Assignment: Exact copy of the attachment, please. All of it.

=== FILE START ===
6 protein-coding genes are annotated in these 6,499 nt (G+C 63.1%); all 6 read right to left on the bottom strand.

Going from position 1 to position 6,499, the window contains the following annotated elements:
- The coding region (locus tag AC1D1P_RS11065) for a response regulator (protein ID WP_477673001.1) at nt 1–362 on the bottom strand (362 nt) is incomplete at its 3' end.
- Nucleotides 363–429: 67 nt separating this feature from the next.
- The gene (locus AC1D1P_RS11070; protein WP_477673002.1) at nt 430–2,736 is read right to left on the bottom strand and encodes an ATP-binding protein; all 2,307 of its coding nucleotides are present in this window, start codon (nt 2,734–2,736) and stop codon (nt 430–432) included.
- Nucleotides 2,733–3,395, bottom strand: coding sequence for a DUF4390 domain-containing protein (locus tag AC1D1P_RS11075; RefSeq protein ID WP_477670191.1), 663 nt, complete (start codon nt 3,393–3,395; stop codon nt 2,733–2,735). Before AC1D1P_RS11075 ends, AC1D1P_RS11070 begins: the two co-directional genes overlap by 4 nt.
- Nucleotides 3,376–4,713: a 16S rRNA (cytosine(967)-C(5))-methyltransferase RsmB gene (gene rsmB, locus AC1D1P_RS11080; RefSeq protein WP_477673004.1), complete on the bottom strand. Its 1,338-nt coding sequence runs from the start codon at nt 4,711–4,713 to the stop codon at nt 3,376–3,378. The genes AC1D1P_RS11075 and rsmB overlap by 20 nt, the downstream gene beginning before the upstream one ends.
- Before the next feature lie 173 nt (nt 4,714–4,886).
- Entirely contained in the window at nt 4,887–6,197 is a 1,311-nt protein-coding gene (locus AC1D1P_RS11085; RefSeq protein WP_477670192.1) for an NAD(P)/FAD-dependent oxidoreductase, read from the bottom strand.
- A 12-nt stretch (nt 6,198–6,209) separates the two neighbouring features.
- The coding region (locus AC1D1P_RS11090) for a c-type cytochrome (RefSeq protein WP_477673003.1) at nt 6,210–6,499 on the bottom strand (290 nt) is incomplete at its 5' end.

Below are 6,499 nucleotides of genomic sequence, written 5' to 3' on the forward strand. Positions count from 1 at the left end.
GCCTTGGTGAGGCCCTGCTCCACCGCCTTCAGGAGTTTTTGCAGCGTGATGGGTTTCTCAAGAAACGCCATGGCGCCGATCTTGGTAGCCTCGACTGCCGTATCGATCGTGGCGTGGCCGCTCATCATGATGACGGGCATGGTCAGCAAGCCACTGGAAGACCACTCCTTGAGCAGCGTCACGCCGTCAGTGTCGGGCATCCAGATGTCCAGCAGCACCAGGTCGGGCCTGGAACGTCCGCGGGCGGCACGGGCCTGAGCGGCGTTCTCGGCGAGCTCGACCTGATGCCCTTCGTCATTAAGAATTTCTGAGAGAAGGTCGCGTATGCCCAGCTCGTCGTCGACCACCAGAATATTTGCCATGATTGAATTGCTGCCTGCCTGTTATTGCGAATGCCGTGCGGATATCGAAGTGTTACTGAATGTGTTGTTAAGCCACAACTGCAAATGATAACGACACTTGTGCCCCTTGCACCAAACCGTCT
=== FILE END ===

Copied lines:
6 protein-coding genes are annotated in these 6,499 nt (G+C 63.1%); all 6 read right to left on the bottom strand.

Going from position 1 to position 6,499, the window contains the following annotated elements:
- The coding region (locus tag AC1D1P_RS11065) for a response regulator (protein ID WP_477673001.1) at nt 1–362 on the bottom strand (362 nt) is incomplete at its 3' end.
- Nucleotides 363–429: 67 nt separating this feature from the next.
- The gene (locus AC1D1P_RS11070; protein WP_477673002.1) at nt 430–2,736 is read right to left on the bottom strand and encodes an ATP-binding protein; all 2,307 of its coding nucleotides are present in this window, start codon (nt 2,734–2,736) and stop codon (nt 430–432) included.
- Nucleotides 2,733–3,395, bottom strand: coding sequence for a DUF4390 domain-containing protein (locus tag AC1D1P_RS11075; RefSeq protein ID WP_477670191.1), 663 nt, complete (start codon nt 3,393–3,395; stop codon nt 2,733–2,735). Before AC1D1P_RS11075 ends, AC1D1P_RS11070 begins: the two co-directional genes overlap by 4 nt.
- Nucleotides 3,376–4,713: a 16S rRNA (cytosine(967)-C(5))-methyltransferase RsmB gene (gene rsmB, locus AC1D1P_RS11080; RefSeq protein WP_477673004.1), complete on the bottom strand. Its 1,338-nt coding sequence runs from the start codon at nt 4,711–4,713 to the stop codon at nt 3,376–3,378. The genes AC1D1P_RS11075 and rsmB overlap by 20 nt, the downstream gene beginning before the upstream one ends.
- Before the next feature lie 173 nt (nt 4,714–4,886).
- Entirely contained in the window at nt 4,887–6,197 is a 1,311-nt protein-coding gene (locus AC1D1P_RS11085; RefSeq protein WP_477670192.1) for an NAD(P)/FAD-dependent oxidoreductase, read from the bottom strand.
- A 12-nt stretch (nt 6,198–6,209) separates the two neighbouring features.
- The coding region (locus AC1D1P_RS11090) for a c-type cytochrome (RefSeq protein WP_477673003.1) at nt 6,210–6,499 on the bottom strand (290 nt) is incomplete at its 5' end.

Below are 6,499 nucleotides of genomic sequence, written 5' to 3' on the forward strand. Positions count from 1 at the left end.
GCCTTGGTGAGGCCCTGCTCCACCGCCTTCAGGAGTTTTTGCAGCGTGATGGGTTTCTCAAGAAACGCCATGGCGCCGATCTTGGTAGCCTCGACTGCCGTATCGATCGTGGCGTGGCCGCTCATCATGATGACGGGCATGGTCAGCAAGCCACTGGAAGACCACTCCTTGAGCAGCGTCACGCCGTCAGTGTCGGGCATCCAGATGTCCAGCAGCACCAGGTCGGGCCTGGAACGTCCGCGGGCGGCACGGGCCTGAGCGGCGTTCTCGGCGAGCTCGACCTGATGCCCTTCGTCATTAAGAATTTCTGAGAGAAGGTCGCGTATGCCCAGCTCGTCGTCGACCACCAGAATATTTGCCATGATTGAATTGCTGCCTGCCTGTTATTGCGAATGCCGTGCGGATATCGAAGTGTTACTGAATGTGTTGTTAAGCCACAACTGCAAATGATAACGACACTTGTGCCCCTTGCACCAAACCGTCT